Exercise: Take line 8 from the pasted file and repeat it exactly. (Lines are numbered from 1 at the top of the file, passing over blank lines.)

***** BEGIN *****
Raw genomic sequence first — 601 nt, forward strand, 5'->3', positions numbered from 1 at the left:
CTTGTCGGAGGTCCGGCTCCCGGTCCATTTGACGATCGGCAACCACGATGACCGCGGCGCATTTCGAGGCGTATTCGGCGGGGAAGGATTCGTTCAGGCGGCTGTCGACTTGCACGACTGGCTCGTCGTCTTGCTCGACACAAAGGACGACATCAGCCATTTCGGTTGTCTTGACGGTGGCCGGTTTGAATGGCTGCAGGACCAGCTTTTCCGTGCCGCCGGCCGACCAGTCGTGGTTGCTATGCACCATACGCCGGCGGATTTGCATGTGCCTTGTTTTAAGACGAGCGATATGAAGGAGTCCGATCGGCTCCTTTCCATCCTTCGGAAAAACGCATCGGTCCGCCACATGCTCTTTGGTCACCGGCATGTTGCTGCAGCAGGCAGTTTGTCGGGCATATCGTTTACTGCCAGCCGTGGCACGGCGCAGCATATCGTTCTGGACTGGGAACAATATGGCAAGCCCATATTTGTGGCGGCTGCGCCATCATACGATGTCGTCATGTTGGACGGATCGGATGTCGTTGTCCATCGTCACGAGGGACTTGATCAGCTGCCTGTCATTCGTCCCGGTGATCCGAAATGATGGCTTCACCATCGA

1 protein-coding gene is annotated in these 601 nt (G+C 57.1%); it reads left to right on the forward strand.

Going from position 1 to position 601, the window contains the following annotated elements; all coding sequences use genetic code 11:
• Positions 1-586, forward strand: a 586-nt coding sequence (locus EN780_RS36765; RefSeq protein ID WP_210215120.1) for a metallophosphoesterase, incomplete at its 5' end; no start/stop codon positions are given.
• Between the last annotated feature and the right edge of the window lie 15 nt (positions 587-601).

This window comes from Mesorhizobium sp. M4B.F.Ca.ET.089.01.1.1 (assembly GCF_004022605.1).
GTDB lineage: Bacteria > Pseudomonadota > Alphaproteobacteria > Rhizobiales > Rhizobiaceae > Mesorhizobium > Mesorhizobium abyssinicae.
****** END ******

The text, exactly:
GTDB lineage: Bacteria > Pseudomonadota > Alphaproteobacteria > Rhizobiales > Rhizobiaceae > Mesorhizobium > Mesorhizobium abyssinicae.